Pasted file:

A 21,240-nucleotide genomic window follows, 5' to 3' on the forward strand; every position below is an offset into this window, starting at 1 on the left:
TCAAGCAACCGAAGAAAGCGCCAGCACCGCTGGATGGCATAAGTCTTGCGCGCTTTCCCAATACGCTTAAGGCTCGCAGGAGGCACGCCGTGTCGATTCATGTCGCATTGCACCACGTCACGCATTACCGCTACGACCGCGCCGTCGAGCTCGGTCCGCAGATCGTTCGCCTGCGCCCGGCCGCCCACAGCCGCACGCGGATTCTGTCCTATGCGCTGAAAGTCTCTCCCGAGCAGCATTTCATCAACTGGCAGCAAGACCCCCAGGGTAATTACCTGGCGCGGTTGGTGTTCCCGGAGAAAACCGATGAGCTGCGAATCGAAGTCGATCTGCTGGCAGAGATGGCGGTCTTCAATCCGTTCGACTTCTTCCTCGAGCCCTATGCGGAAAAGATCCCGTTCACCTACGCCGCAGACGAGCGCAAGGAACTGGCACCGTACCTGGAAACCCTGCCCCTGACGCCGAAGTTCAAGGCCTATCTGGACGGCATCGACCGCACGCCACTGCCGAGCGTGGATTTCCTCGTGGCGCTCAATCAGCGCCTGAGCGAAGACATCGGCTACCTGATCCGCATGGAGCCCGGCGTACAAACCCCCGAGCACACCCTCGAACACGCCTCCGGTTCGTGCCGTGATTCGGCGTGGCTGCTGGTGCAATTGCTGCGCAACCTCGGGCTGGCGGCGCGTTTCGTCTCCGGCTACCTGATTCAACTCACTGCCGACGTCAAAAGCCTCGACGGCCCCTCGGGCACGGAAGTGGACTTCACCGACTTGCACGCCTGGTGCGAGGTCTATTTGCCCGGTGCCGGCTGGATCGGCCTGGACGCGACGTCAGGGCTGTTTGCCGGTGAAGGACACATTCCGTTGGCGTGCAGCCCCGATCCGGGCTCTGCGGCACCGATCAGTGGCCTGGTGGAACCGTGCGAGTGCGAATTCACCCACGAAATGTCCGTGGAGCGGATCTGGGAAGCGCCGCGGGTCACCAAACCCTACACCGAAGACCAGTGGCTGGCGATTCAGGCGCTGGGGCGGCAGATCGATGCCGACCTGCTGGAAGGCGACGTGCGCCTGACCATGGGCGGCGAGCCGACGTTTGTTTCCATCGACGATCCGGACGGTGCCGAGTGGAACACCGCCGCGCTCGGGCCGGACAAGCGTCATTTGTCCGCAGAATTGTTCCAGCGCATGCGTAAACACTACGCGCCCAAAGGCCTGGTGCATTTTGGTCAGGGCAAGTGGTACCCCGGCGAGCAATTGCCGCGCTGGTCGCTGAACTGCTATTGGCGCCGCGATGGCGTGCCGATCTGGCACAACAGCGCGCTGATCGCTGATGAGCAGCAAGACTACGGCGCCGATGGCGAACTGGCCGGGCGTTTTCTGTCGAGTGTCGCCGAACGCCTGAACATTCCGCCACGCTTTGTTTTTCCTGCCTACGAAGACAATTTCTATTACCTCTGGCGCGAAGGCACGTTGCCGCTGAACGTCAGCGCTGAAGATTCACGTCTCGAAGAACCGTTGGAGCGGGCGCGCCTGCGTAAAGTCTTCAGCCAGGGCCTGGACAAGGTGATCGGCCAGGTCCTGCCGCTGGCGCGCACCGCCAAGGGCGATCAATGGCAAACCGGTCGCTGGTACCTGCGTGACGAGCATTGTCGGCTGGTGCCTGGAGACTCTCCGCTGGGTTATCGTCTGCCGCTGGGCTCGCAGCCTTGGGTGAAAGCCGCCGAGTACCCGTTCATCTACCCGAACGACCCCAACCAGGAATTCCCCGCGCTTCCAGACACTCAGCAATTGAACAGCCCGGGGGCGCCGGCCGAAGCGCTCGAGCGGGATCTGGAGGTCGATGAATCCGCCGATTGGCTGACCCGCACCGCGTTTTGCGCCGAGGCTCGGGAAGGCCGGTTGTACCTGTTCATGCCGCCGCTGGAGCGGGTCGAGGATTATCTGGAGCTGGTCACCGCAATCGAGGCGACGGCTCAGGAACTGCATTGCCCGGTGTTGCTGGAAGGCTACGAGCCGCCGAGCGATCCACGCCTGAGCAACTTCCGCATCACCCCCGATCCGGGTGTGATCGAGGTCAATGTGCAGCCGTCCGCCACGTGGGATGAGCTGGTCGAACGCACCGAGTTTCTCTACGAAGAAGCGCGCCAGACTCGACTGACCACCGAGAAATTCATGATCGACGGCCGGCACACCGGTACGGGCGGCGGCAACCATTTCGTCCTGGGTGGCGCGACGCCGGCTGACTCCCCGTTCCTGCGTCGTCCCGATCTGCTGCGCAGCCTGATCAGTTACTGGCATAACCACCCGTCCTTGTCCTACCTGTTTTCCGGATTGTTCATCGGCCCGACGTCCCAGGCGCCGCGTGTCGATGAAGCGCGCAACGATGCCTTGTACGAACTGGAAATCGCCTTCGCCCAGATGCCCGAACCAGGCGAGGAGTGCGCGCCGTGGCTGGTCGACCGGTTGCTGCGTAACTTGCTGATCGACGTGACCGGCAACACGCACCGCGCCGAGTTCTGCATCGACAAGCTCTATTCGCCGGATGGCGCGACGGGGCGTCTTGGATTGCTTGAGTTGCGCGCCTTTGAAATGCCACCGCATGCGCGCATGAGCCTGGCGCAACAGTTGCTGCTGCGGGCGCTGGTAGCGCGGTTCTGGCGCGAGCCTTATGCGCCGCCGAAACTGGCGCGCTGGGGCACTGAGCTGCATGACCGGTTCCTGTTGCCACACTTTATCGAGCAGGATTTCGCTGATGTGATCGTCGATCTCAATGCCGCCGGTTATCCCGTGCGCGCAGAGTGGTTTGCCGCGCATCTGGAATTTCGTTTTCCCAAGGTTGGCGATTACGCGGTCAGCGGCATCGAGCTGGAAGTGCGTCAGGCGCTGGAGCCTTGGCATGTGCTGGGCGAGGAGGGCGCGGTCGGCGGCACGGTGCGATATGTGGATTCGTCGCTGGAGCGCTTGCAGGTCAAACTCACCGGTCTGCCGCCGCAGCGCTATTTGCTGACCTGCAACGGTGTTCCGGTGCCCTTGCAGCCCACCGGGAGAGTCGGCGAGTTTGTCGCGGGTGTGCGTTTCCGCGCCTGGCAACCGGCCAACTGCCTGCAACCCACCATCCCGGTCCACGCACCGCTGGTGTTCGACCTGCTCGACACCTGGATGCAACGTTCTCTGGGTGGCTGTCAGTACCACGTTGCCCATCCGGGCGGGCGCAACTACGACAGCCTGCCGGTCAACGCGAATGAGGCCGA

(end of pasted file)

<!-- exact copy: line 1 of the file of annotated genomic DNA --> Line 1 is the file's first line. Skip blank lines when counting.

A 21,240-nucleotide genomic window follows, 5' to 3' on the forward strand; every position below is an offset into this window, starting at 1 on the left: